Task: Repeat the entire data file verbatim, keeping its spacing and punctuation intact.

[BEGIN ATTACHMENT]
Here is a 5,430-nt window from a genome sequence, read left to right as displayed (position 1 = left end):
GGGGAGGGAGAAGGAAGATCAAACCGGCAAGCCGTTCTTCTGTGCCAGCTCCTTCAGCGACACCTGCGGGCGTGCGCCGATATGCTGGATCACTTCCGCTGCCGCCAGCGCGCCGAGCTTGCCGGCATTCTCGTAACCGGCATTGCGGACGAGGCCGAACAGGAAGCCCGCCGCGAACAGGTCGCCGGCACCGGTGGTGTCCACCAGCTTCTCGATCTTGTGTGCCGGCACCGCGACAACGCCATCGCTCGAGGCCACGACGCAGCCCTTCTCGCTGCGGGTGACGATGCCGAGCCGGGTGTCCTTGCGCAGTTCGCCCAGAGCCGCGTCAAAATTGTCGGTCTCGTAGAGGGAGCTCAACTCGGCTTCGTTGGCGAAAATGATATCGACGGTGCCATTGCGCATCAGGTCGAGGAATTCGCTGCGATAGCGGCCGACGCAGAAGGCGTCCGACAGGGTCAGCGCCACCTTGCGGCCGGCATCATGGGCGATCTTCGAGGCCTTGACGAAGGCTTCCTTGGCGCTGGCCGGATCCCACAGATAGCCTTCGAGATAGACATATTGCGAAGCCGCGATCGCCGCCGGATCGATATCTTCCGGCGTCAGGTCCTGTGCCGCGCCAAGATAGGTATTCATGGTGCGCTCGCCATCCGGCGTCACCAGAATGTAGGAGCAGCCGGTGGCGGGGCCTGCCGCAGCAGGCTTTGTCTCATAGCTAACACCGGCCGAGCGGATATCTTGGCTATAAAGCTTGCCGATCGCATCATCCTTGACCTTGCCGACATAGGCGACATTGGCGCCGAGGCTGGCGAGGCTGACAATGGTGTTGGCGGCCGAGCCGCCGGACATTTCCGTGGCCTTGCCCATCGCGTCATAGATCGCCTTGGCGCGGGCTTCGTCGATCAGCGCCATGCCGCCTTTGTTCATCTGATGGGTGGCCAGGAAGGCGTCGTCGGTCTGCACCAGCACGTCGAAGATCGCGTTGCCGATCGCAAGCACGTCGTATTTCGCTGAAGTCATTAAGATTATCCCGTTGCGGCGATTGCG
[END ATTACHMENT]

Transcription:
Here is a 5,430-nt window from a genome sequence, read left to right as displayed (position 1 = left end):
GGGGAGGGAGAAGGAAGATCAAACCGGCAAGCCGTTCTTCTGTGCCAGCTCCTTCAGCGACACCTGCGGGCGTGCGCCGATATGCTGGATCACTTCCGCTGCCGCCAGCGCGCCGAGCTTGCCGGCATTCTCGTAACCGGCATTGCGGACGAGGCCGAACAGGAAGCCCGCCGCGAACAGGTCGCCGGCACCGGTGGTGTCCACCAGCTTCTCGATCTTGTGTGCCGGCACCGCGACAACGCCATCGCTCGAGGCCACGACGCAGCCCTTCTCGCTGCGGGTGACGATGCCGAGCCGGGTGTCCTTGCGCAGTTCGCCCAGAGCCGCGTCAAAATTGTCGGTCTCGTAGAGGGAGCTCAACTCGGCTTCGTTGGCGAAAATGATATCGACGGTGCCATTGCGCATCAGGTCGAGGAATTCGCTGCGATAGCGGCCGACGCAGAAGGCGTCCGACAGGGTCAGCGCCACCTTGCGGCCGGCATCATGGGCGATCTTCGAGGCCTTGACGAAGGCTTCCTTGGCGCTGGCCGGATCCCACAGATAGCCTTCGAGATAGACATATTGCGAAGCCGCGATCGCCGCCGGATCGATATCTTCCGGCGTCAGGTCCTGTGCCGCGCCAAGATAGGTATTCATGGTGCGCTCGCCATCCGGCGTCACCAGAATGTAGGAGCAGCCGGTGGCGGGGCCTGCCGCAGCAGGCTTTGTCTCATAGCTAACACCGGCCGAGCGGATATCTTGGCTATAAAGCTTGCCGATCGCATCATCCTTGACCTTGCCGACATAGGCGACATTGGCGCCGAGGCTGGCGAGGCTGACAATGGTGTTGGCGGCCGAGCCGCCGGACATTTCCGTGGCCTTGCCCATCGCGTCATAGATCGCCTTGGCGCGGGCTTCGTCGATCAGCGCCATGCCGCCTTTGTTCATCTGATGGGTGGCCAGGAAGGCGTCGTCGGTCTGCACCAGCACGTCGAAGATCGCGTTGCCGATCGCAAGCACGTCGTATTTCGCTGAAGTCATTAAGATTATCCCGTTGCGGCGATTGCG